It is also controversial, with it unsure until late in the process whether it would be included at all. Many states, it is true, did not want the way they managed themselves and their policies to be in the spotlight.

Four particular targets under SDG16 are relevant to libraries. This blog sets out why, and what libraries are doing to achieve them:


Access to Justice

SDG 16.3: Promote the rule of law at the national and international levels and ensure equal access to justice for all 

Too often, laws that are meant to protect people and their rights do not work because it is only some members of society who can enforce them. Bureaucratic and cultural barriers, as well as cost are major issues.

A further key concern is information about justice. Laws are often long and complicated, and even the best educated are unlikely to have read or understood them. Those who are most at risk of discrimination or disadvantage are particularly vulnerable.

As such, access to legal information is a key means of ensuring that more people can enjoy the rights they have. Libraries – especially through partnerships between law libraries and public libraries – can make a major contribution to ensuring that ordinary people can learn about their rights.

A great example comes from New South Wales, Australia, where for over 25 years, public libraries have been working with the Legal Information Access Centre at the State Library. Through direct consultation, and easy-read materials, this has made access to justice a reality for many who would otherwise have been left out.


Accountability and Transparency

SDG 16.6: Develop effective, accountable and transparent institutions at all levels

Governments have a duty to their citizens to make best use of their potential to improve lives. Yet too often, there are failures or worse, with public money mis-spent, or powers misused.

These problems can be reduced (or alternative governments chosen) when there is transparency about how governments and institutions are working. Without this, citizens have nowhere to start in terms of holding those in power to account.

There is a move towards publishing ‘open government’ information, around decision-making, budgeting and spending. New platforms are being designed and put online, and citizens given the possibility to use them to come to their own conclusions.

However, simply creating the possibility is not enough. Those without internet access or technology are immediately excluded, as are those who do not know about the possibilities, and those who lack the skills and confidence to use them.

Libraries can play a key role in overcoming this situation, letting people know about what is possible, and helping them to make use of the new rights. An example from Kenya, where many people still cannot get online through a laptop of desktop, underlines what can be done.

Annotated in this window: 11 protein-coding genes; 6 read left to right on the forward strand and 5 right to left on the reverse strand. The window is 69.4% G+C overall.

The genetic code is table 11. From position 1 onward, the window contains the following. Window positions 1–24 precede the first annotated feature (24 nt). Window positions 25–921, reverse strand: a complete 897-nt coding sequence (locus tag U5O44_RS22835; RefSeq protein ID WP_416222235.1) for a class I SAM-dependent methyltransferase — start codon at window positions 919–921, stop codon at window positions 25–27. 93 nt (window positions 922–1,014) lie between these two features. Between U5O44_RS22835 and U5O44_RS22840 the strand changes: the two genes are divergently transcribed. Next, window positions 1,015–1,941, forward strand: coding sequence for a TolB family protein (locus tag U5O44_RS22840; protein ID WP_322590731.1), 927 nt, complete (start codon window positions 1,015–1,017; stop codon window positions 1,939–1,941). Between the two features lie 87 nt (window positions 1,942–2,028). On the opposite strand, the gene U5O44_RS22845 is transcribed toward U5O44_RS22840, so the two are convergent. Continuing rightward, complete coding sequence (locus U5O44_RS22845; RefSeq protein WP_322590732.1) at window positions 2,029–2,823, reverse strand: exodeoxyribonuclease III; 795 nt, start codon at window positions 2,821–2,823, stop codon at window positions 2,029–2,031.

Better Decision-Making

SDG 16.7: Ensure responsive, inclusive, participatory and representative decision-making at all levels

As highlighted above, governments have an important responsibility to their people to take the right decisions, not least concerning public money.

These decisions are significant, often affecting millions of people, and millions of dollars. It is broadly accepted that the best decisions are based upon wide consultation and use of evidence.

Yet as policies become more interconnected and complicated, it is not necessarily easy to achieve this, either for the governments drafting laws, or the parliaments debating them.

Libraries have a key role to play here, providing access to information for decision-makers. They bring a unique ability to collect and make available information in a form and at a time that really supports the work of governments and parliaments.

The work of IFLA’s sections on Government Libraries and Parliamentary Libraries offer many examples of what libraries can achieve in supporting responsive, inclusive, participatory and representative decision-making.


Access to Information

SDG 16.10: Ensure public access to information and protect fundamental freedoms, in accordance with national legislation and international agreements

SDG 16.10 has been at the heart of IFLA’s work around the Sustainable Development Goals. Complementing the targets highlighted above that focus on access to information about government, it stresses the need for access to information in general.

Just as this goal has long been at the heart of IFLA’s SDG engagement, the mission it refers to is central to the mission of libraries in general.

Through providing information in whatever form or from whatever source is relevant, libraries help people to seize opportunities and take better decisions. This access is therefore a key part of a development framework focused on empowering individuals to make their own choices.

Despite predictions of the demise of libraries in a digital age, their role has arguably been strengthened, as the importance of skills, physical spaces, and a welcoming environment have become clearer.

The Development and Access to Information Report, of which the second edition was launched last week, offers many examples, across the SDGs, of how this access makes a difference.